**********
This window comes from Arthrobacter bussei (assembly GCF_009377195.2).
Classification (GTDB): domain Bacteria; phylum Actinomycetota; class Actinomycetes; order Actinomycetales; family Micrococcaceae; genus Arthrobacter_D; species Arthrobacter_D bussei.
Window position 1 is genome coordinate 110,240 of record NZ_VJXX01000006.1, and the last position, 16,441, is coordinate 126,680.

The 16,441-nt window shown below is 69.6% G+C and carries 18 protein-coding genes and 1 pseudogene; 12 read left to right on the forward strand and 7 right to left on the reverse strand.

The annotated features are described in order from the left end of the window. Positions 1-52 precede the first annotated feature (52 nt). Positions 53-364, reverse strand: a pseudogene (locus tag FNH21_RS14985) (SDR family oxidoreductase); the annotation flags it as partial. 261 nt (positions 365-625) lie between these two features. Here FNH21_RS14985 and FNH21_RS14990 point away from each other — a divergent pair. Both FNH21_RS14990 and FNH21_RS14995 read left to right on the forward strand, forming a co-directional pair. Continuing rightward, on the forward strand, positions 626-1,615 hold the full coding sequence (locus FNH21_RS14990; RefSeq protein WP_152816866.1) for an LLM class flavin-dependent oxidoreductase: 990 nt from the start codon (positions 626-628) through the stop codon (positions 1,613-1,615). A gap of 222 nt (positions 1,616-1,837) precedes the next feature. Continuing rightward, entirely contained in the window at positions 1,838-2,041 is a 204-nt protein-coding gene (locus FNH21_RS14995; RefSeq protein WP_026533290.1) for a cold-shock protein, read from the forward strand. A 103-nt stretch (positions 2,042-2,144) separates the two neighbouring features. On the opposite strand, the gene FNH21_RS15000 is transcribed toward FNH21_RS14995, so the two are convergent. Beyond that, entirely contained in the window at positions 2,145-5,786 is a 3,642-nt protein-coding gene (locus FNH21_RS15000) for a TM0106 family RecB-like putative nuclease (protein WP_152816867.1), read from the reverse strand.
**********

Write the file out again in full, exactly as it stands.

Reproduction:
This window comes from Arthrobacter bussei (assembly GCF_009377195.2).
Classification (GTDB): domain Bacteria; phylum Actinomycetota; class Actinomycetes; order Actinomycetales; family Micrococcaceae; genus Arthrobacter_D; species Arthrobacter_D bussei.
Window position 1 is genome coordinate 110,240 of record NZ_VJXX01000006.1, and the last position, 16,441, is coordinate 126,680.

The 16,441-nt window shown below is 69.6% G+C and carries 18 protein-coding genes and 1 pseudogene; 12 read left to right on the forward strand and 7 right to left on the reverse strand.

The annotated features are described in order from the left end of the window. Positions 1-52 precede the first annotated feature (52 nt). Positions 53-364, reverse strand: a pseudogene (locus tag FNH21_RS14985) (SDR family oxidoreductase); the annotation flags it as partial. 261 nt (positions 365-625) lie between these two features. Here FNH21_RS14985 and FNH21_RS14990 point away from each other — a divergent pair. Both FNH21_RS14990 and FNH21_RS14995 read left to right on the forward strand, forming a co-directional pair. Continuing rightward, on the forward strand, positions 626-1,615 hold the full coding sequence (locus FNH21_RS14990; RefSeq protein WP_152816866.1) for an LLM class flavin-dependent oxidoreductase: 990 nt from the start codon (positions 626-628) through the stop codon (positions 1,613-1,615). A gap of 222 nt (positions 1,616-1,837) precedes the next feature. Continuing rightward, entirely contained in the window at positions 1,838-2,041 is a 204-nt protein-coding gene (locus FNH21_RS14995; RefSeq protein WP_026533290.1) for a cold-shock protein, read from the forward strand. A 103-nt stretch (positions 2,042-2,144) separates the two neighbouring features. On the opposite strand, the gene FNH21_RS15000 is transcribed toward FNH21_RS14995, so the two are convergent. Beyond that, entirely contained in the window at positions 2,145-5,786 is a 3,642-nt protein-coding gene (locus FNH21_RS15000) for a TM0106 family RecB-like putative nuclease (protein WP_152816867.1), read from the reverse strand.